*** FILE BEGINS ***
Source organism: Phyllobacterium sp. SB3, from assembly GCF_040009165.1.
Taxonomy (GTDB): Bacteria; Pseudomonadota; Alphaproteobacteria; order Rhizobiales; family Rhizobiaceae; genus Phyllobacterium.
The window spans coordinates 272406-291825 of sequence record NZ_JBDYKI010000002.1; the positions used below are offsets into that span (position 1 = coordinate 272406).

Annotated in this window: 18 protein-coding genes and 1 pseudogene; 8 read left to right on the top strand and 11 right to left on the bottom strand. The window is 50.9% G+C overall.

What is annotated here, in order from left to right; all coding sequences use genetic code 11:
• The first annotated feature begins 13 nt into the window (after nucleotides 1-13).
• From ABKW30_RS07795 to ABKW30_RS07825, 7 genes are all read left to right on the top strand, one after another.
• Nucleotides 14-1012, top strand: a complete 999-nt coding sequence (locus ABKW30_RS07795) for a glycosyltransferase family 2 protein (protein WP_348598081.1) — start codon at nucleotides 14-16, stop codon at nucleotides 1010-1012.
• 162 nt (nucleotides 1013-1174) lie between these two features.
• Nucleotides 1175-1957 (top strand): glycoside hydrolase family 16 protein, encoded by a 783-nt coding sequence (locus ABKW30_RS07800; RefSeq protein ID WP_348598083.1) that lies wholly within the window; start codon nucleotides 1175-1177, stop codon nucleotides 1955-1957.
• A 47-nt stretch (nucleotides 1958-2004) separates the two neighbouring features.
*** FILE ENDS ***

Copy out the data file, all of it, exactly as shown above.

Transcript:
Source organism: Phyllobacterium sp. SB3, from assembly GCF_040009165.1.
Taxonomy (GTDB): Bacteria; Pseudomonadota; Alphaproteobacteria; order Rhizobiales; family Rhizobiaceae; genus Phyllobacterium.
The window spans coordinates 272406-291825 of sequence record NZ_JBDYKI010000002.1; the positions used below are offsets into that span (position 1 = coordinate 272406).

Annotated in this window: 18 protein-coding genes and 1 pseudogene; 8 read left to right on the top strand and 11 right to left on the bottom strand. The window is 50.9% G+C overall.

What is annotated here, in order from left to right; all coding sequences use genetic code 11:
• The first annotated feature begins 13 nt into the window (after nucleotides 1-13).
• From ABKW30_RS07795 to ABKW30_RS07825, 7 genes are all read left to right on the top strand, one after another.
• Nucleotides 14-1012, top strand: a complete 999-nt coding sequence (locus ABKW30_RS07795) for a glycosyltransferase family 2 protein (protein WP_348598081.1) — start codon at nucleotides 14-16, stop codon at nucleotides 1010-1012.
• 162 nt (nucleotides 1013-1174) lie between these two features.
• Nucleotides 1175-1957 (top strand): glycoside hydrolase family 16 protein, encoded by a 783-nt coding sequence (locus ABKW30_RS07800; RefSeq protein ID WP_348598083.1) that lies wholly within the window; start codon nucleotides 1175-1177, stop codon nucleotides 1955-1957.
• A 47-nt stretch (nucleotides 1958-2004) separates the two neighbouring features.